Idaho’s Board of Land Commissioners heard strong pushback against a controversial land swap proposal on Payette Lake Tuesday.
The deal floated by Trident Holdings would trade timber land in north central Idaho for about 28,000 acres of public endowment land surrounding Payette Lake and southeast of McCall.
Idaho’s endowment lands, which is overseen by the state Board of Land Commissioners, were created when it was admitted to the United States in 1889. Commissioners manage, lease and sell the land for the highest rate of return, which is then distributed mostly to Idaho public schools and universities.
Trident’s founder, Alec Williams, said the plan would set aside 90% of that the roughly 28,000 acres for conservation as a park managed by a public or nonprofit entity.
“This proposal protects public access better than keeping these lands as endowments trust assets,” Williams said.
The other 10% would be developed for larger residential homes – some on lakefront land. The proposal anticipates luxury hotels, spas and camping sites would also be part of the development.
In all, Trident estimates the deal would net the state $107.2 million over the life of the agreement, which would span many years.
A temporary moratorium is currently in place that blocks any new lease or sale of land.
But no one spoke in favor of the deal at the meeting.
Jeff Abrams with the Idaho chapter of Backcountry Hunters and Anglers said these lands offer some of the best recreational opportunities in Idaho.
“These areas were not intended to be dumped into a database destined for a national listing service for big-dollar investors from California and New York,” Abrams said.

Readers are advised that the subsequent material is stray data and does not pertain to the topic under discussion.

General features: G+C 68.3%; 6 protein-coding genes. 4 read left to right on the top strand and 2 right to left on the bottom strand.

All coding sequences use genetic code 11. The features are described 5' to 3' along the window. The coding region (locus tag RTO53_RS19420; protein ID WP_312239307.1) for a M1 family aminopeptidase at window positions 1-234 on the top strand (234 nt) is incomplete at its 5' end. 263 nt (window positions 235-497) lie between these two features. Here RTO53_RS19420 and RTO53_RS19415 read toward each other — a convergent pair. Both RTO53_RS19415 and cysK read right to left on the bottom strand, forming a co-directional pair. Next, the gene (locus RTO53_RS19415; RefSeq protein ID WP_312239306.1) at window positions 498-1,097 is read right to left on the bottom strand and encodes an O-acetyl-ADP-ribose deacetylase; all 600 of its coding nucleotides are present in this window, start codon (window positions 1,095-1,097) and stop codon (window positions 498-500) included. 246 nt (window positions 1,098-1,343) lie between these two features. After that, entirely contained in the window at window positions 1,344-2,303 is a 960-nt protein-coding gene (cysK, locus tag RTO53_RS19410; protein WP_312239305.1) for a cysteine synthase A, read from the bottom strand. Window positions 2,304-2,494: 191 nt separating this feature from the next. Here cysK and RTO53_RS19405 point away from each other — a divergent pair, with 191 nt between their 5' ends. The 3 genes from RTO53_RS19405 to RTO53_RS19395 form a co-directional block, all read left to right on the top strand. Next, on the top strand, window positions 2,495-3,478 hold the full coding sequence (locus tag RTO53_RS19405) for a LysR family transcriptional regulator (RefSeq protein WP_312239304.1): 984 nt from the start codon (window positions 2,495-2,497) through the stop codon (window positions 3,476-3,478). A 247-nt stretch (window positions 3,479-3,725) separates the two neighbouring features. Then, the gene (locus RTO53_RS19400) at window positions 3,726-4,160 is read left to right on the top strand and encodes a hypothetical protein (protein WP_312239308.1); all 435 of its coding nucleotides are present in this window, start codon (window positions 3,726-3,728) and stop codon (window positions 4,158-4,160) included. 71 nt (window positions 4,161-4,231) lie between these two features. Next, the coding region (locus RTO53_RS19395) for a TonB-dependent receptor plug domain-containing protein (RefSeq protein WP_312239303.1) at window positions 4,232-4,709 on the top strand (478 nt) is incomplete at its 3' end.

Others, like Valley County Commissioner Dave Bingaman, who was speaking for the county and McCall City Council, said they supported extending the temporary moratorium for at least six months while the board further considers the issue.
Hundreds of people also submitted comments opposing the deal.
In its presentation, Trident also floated the possibility of courts getting involved in the deal, which it says would limit the state’s profits. It estimates it could cost the state $10 million over 10 years, though it called that outcome “unlikely.”
That didn’t sit well with Brian Brooks, executive director of the Idaho Wildlife Federation, who also supports an extension of the moratorium.
“True collaboration does not begin with one party placing a loaded gun on the table,” Brooks said.
Trident said it will submit a formal application for the land swap in the coming weeks.
The Idaho Department of Lands said it will present a draft plan for how it proposes to handle these parcels next month and will take public comment into January.
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